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All nature sings

In my childhood church we often sang the old hymn “This Is My Father’s World.” The masculine image of God offends many, so we don’t sing the hymn much anymore. But recently a line from that hymn has been playing in my mind: “All nature sings, and round me rings the music of the spheres.”

The hymn probably won’t stand up to rigorous theological analysis given its quasi-pantheism (“In the rustling grass I hear Him pass”). Yet it recalls an important and early biblical motif, a statement of faith in the face of a Babylonian dualism that attributed creation to a secondary, lesser deity. Genesis 1 proclaims that God is one and that God creates everything that is and calls it good. God loves the creation. In response the creation sings praise and adoration to God.

The psalmists add their voices:

The Lord is King. The world is firmly established . . . let the earth rejoice; let the sea roar . . . [let] the fields exult . . . Then shall all the trees of the forest sing for joy. (Ps. 96)

Let the floods clap their hands, let the hills sing together for joy. (Ps. 98)

While theologians criticize natural theology for diminishing the centrality of Christ, the Bible keeps suggesting that the natural order recognizes and reveals the Creator and responds with a joyful cacophony of hills and trees singing and clapping. In other words, all nature sings!

From beginning to end the Bible affirms that the created order is dignified and blessed by the One who created it and loves it and that at the center of the story is incarnation. It is the bedrock Christian affirmation: God so loves the world as to become part of it, enfleshed in humanness, blessing the world and everything in it by coming to live in it and redeem it. Incarnation is at least in part an affirmation about the world, its sacredness, its importance to God and the blessedness of the human life that God came into.

Is there a more remarkable and powerful idea than God choosing to come into and redeem the world in the same way every one of us came into history—through the visceral pain and blood of human birth, in the life of a young man, his teaching and healing, his suffering and tragic dying, his mysterious resurrection? I have come to understand that incarnation says at least as much about the world, nature and humankind as it does about God.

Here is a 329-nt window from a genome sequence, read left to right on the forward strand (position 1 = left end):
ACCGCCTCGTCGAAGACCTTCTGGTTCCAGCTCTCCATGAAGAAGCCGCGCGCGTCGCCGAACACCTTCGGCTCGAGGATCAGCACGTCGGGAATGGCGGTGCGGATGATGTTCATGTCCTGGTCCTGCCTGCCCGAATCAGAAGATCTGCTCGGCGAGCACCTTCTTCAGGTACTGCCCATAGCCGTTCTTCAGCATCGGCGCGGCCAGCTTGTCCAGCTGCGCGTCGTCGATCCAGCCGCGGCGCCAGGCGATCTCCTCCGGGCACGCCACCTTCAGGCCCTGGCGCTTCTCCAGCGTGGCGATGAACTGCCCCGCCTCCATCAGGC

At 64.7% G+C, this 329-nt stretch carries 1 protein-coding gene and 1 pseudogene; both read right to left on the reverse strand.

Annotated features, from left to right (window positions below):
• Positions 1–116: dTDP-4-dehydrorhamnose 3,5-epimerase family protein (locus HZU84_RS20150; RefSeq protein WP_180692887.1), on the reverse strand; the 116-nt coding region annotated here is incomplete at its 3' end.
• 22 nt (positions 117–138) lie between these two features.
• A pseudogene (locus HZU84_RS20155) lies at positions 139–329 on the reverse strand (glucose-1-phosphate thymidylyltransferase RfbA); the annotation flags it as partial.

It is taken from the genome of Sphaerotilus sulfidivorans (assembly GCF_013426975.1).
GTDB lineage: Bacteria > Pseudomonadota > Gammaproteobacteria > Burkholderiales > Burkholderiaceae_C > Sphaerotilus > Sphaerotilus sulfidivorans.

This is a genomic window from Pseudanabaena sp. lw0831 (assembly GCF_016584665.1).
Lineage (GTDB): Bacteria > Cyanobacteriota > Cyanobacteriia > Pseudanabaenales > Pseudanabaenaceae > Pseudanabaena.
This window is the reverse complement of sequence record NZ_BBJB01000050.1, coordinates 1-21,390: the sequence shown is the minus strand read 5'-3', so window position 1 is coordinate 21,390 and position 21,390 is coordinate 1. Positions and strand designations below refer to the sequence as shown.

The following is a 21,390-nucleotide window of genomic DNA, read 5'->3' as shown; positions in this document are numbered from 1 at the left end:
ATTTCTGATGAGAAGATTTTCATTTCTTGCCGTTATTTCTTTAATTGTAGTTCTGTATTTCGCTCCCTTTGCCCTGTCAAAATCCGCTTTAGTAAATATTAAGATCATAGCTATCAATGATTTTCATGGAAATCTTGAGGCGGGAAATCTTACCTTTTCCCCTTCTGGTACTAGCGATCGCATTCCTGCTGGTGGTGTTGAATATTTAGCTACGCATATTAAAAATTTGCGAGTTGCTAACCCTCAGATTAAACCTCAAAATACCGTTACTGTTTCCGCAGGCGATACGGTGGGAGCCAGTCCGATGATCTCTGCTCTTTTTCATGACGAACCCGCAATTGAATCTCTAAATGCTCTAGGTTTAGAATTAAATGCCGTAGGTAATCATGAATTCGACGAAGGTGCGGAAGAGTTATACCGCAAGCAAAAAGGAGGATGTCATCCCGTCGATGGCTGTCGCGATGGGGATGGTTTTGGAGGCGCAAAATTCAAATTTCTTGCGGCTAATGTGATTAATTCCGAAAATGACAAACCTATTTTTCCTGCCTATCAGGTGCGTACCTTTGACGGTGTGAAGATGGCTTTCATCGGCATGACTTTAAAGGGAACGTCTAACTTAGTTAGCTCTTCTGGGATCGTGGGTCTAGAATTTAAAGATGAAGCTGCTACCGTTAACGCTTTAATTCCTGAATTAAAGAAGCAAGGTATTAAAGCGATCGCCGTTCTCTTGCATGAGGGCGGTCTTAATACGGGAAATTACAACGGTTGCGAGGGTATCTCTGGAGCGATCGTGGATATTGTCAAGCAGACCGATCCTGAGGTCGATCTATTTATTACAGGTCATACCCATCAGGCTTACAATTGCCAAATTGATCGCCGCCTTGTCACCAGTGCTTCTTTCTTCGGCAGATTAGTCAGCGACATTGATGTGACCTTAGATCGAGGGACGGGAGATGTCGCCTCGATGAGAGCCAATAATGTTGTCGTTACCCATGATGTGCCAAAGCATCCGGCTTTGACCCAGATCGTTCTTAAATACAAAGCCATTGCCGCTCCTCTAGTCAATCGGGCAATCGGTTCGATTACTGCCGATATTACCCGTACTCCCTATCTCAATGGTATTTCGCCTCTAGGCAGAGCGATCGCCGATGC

Our familiar carols reach all the way back to the creation story’s remarkable affirmation that creation is good; they echo the psalmist’s proclamation that creation responds to God’s goodness and that all nature sings in praise and adoration.

What an incredible affirmation we are making when we join our voices with the whole chorus of creation!

Joy to the world, the Lord is come!
Let earth receive her King;
Let every heart prepare Him room,
And heav’n and nature sing!

 

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Owen Owens

I  appreciate John Buchanan’s column on respecting God’s creation and exploring the theological grounding for such respect. James Muilenberg once said: “The sharp distinction between nature and history, so characteristic of the modern West, is hardly characteristic of the biblical mind. Both nature and history are God’s activity. Creation brings the world into existence, and the world is always under the active divine sovereignty; precisely the same can be said of history.” As I have worked with creation issues over many years, it is clear that for Jesus and the prophets the creative and redeeming work of God is indivisible. 

Owen Owens

Kennett Square, Pa.

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